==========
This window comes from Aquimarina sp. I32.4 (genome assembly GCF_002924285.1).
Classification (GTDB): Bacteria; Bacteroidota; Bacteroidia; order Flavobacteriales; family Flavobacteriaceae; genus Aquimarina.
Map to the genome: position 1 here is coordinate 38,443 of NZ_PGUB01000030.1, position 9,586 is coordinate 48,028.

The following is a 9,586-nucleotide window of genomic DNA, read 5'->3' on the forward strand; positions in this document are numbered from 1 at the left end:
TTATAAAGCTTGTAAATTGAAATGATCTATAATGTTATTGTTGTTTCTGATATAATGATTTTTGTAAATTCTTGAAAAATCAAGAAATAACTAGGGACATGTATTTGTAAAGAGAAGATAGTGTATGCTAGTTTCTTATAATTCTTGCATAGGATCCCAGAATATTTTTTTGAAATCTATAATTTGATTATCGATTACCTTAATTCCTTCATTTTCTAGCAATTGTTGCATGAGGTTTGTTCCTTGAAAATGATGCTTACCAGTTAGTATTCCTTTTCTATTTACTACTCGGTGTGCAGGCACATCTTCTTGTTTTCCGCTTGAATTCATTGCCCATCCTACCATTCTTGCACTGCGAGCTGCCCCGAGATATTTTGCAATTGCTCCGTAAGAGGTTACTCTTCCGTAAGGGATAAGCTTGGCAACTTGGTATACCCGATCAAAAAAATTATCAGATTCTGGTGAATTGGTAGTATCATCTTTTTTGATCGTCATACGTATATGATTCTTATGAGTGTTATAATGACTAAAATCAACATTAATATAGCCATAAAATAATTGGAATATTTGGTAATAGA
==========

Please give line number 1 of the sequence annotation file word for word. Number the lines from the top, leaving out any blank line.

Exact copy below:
This window comes from Aquimarina sp. I32.4 (genome assembly GCF_002924285.1).